A survey to evaluate parental consent as public policy for neonatal screening.

R. Faden, A. J. Chwalow, N. A. Holtzman, S. D. Horn

Research output: Contribution to journalArticlepeer-review

53 Scopus citations


Most states currently have laws which result in compulsory neonatal screening practices, despite a widespread consensus that participation in genetic services and programs should be voluntary. In 1976, Maryland adopted a regulation designed to respect parents' rights to refuse neonatal screening by imposing a parental consent requirement. The results of a study designed to evaluate the effects of this regulation are reviewed here. Many health care providers were unaware of the parental consent regulation. However, hospitals were generally in compliance with the technical stipulations of the regulations. There was little evidence that the regulation resulted in additional costs to the health care system, either in terms of hospital staff time or in terms of loss of efficiency in the number of infants screened. Mothers affected by the regulation were largely in favor of being informed about neonatal screening and learned a significant amount of new information from the disclosure process. They were almost evenly divided on whether they favored parental consent.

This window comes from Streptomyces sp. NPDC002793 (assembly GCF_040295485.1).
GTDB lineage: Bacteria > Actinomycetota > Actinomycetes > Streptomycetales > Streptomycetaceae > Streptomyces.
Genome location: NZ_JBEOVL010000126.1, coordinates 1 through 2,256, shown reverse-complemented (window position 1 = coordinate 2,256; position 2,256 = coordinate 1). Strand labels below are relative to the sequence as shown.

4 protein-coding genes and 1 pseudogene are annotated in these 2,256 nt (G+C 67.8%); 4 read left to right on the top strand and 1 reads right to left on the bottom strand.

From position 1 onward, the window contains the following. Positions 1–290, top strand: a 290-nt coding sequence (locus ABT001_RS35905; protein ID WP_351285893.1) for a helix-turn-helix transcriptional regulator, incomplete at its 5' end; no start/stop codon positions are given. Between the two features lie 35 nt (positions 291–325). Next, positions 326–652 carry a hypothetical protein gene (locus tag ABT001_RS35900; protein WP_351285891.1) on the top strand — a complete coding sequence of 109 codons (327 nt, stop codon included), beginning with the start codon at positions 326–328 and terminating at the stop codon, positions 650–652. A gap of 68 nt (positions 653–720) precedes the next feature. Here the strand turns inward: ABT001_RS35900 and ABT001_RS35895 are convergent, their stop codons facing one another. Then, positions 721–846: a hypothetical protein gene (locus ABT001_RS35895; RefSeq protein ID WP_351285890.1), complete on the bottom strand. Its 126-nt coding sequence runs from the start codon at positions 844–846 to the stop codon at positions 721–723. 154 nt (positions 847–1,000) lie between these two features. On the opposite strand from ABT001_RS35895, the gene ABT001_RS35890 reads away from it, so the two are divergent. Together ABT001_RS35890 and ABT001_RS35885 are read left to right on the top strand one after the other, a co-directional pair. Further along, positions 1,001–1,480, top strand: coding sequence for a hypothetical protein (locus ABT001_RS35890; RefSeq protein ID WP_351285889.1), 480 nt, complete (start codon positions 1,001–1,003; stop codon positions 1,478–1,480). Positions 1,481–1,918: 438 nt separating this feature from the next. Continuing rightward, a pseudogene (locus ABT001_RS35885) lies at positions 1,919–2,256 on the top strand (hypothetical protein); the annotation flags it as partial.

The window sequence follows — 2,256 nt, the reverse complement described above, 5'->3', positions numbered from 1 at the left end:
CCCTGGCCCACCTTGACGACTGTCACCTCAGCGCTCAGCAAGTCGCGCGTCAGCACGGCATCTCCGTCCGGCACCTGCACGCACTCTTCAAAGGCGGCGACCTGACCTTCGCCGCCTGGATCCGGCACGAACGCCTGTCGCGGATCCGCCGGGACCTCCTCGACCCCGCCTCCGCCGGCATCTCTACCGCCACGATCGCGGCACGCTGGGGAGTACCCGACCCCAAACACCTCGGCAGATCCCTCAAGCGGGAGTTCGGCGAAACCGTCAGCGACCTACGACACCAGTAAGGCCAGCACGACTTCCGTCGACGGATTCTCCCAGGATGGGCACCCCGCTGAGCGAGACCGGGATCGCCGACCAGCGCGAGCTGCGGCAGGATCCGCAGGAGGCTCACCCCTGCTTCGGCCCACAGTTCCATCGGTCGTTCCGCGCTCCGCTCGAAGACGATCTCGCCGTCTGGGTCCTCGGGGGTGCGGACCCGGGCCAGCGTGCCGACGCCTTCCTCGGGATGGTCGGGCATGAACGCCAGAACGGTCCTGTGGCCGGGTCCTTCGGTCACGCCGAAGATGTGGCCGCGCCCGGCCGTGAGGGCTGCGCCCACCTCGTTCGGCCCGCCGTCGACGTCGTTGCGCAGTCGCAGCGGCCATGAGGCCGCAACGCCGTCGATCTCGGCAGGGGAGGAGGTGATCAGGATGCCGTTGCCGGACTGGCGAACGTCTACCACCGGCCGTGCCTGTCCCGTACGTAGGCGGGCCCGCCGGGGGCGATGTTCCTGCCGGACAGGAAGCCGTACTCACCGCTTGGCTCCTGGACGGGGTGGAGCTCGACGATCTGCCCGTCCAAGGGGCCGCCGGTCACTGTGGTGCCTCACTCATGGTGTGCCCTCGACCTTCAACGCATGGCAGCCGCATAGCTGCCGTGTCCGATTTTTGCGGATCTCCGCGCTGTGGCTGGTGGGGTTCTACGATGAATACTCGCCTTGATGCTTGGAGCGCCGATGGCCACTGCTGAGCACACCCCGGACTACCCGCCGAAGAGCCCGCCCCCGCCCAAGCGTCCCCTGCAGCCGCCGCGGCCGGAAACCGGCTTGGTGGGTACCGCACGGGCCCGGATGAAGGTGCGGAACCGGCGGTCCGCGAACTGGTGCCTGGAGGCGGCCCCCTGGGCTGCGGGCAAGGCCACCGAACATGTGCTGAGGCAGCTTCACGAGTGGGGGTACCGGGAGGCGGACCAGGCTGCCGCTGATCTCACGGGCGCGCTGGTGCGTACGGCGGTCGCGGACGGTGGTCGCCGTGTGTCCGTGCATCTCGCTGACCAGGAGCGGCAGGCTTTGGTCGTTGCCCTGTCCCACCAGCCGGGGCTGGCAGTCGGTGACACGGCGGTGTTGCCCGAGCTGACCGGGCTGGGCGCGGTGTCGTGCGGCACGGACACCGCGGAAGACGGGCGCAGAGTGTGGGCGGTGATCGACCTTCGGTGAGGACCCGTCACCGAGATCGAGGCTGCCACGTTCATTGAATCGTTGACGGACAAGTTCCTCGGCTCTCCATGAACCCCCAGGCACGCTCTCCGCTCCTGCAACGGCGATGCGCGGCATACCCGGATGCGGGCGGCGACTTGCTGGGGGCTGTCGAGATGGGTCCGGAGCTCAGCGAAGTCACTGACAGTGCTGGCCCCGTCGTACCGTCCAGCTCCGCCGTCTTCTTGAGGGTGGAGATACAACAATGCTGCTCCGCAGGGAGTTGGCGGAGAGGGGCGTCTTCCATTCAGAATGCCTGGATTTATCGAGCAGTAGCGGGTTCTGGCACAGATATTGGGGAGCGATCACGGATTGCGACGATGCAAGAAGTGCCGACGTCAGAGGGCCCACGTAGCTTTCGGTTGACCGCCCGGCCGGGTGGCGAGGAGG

Original languageEnglish (US)
Pages (from-to)1347-1352
Number of pages6
JournalAmerican journal of public health
Issue number12
StatePublished - Dec 1982

ASJC Scopus subject areas

  • Public Health, Environmental and Occupational Health


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